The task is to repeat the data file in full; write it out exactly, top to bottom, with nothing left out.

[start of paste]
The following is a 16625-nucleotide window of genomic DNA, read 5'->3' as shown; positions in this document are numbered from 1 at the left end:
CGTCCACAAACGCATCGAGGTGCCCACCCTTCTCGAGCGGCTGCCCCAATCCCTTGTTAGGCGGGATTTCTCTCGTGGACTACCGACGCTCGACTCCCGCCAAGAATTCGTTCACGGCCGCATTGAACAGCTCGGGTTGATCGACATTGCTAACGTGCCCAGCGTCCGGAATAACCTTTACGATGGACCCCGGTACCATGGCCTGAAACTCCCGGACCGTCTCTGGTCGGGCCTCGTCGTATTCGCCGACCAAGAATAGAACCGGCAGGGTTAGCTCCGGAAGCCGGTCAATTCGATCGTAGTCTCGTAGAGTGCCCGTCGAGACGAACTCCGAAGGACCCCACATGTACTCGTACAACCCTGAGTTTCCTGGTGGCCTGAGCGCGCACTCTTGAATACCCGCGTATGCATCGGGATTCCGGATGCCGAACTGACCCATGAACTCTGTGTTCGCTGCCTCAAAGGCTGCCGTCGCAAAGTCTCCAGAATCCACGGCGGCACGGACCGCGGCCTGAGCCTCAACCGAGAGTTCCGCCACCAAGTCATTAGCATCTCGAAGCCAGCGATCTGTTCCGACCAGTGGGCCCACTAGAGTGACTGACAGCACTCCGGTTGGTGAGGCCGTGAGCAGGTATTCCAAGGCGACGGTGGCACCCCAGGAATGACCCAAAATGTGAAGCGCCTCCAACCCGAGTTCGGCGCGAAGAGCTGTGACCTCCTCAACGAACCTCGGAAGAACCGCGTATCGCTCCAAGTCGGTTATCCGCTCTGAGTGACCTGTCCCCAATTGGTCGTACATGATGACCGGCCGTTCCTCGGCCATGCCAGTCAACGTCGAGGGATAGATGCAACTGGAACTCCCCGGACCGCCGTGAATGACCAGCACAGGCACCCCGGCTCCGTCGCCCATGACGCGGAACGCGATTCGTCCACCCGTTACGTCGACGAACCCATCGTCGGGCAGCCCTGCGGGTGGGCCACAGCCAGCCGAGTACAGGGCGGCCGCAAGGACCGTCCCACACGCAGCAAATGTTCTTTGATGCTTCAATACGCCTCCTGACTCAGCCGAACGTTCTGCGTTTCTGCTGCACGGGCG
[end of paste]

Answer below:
The following is a 16625-nucleotide window of genomic DNA, read 5'->3' as shown; positions in this document are numbered from 1 at the left end:
CGTCCACAAACGCATCGAGGTGCCCACCCTTCTCGAGCGGCTGCCCCAATCCCTTGTTAGGCGGGATTTCTCTCGTGGACTACCGACGCTCGACTCCCGCCAAGAATTCGTTCACGGCCGCATTGAACAGCTCGGGTTGATCGACATTGCTAACGTGCCCAGCGTCCGGAATAACCTTTACGATGGACCCCGGTACCATGGCCTGAAACTCCCGGACCGTCTCTGGTCGGGCCTCGTCGTATTCGCCGACCAAGAATAGAACCGGCAGGGTTAGCTCCGGAAGCCGGTCAATTCGATCGTAGTCTCGTAGAGTGCCCGTCGAGACGAACTCCGAAGGACCCCACATGTACTCGTACAACCCTGAGTTTCCTGGTGGCCTGAGCGCGCACTCTTGAATACCCGCGTATGCATCGGGATTCCGGATGCCGAACTGACCCATGAACTCTGTGTTCGCTGCCTCAAAGGCTGCCGTCGCAAAGTCTCCAGAATCCACGGCGGCACGGACCGCGGCCTGAGCCTCAACCGAGAGTTCCGCCACCAAGTCATTAGCATCTCGAAGCCAGCGATCTGTTCCGACCAGTGGGCCCACTAGAGTGACTGACAGCACTCCGGTTGGTGAGGCCGTGAGCAGGTATTCCAAGGCGACGGTGGCACCCCAGGAATGACCCAAAATGTGAAGCGCCTCCAACCCGAGTTCGGCGCGAAGAGCTGTGACCTCCTCAACGAACCTCGGAAGAACCGCGTATCGCTCCAAGTCGGTTATCCGCTCTGAGTGACCTGTCCCCAATTGGTCGTACATGATGACCGGCCGTTCCTCGGCCATGCCAGTCAACGTCGAGGGATAGATGCAACTGGAACTCCCCGGACCGCCGTGAATGACCAGCACAGGCACCCCGGCTCCGTCGCCCATGACGCGGAACGCGATTCGTCCACCCGTTACGTCGACGAACCCATCGTCGGGCAGCCCTGCGGGTGGGCCACAGCCAGCCGAGTACAGGGCGGCCGCAAGGACCGTCCCACACGCAGCAAATGTTCTTTGATGCTTCAATACGCCTCCTGACTCAGCCGAACGTTCTGCGTTTCTGCTGCACGGGCG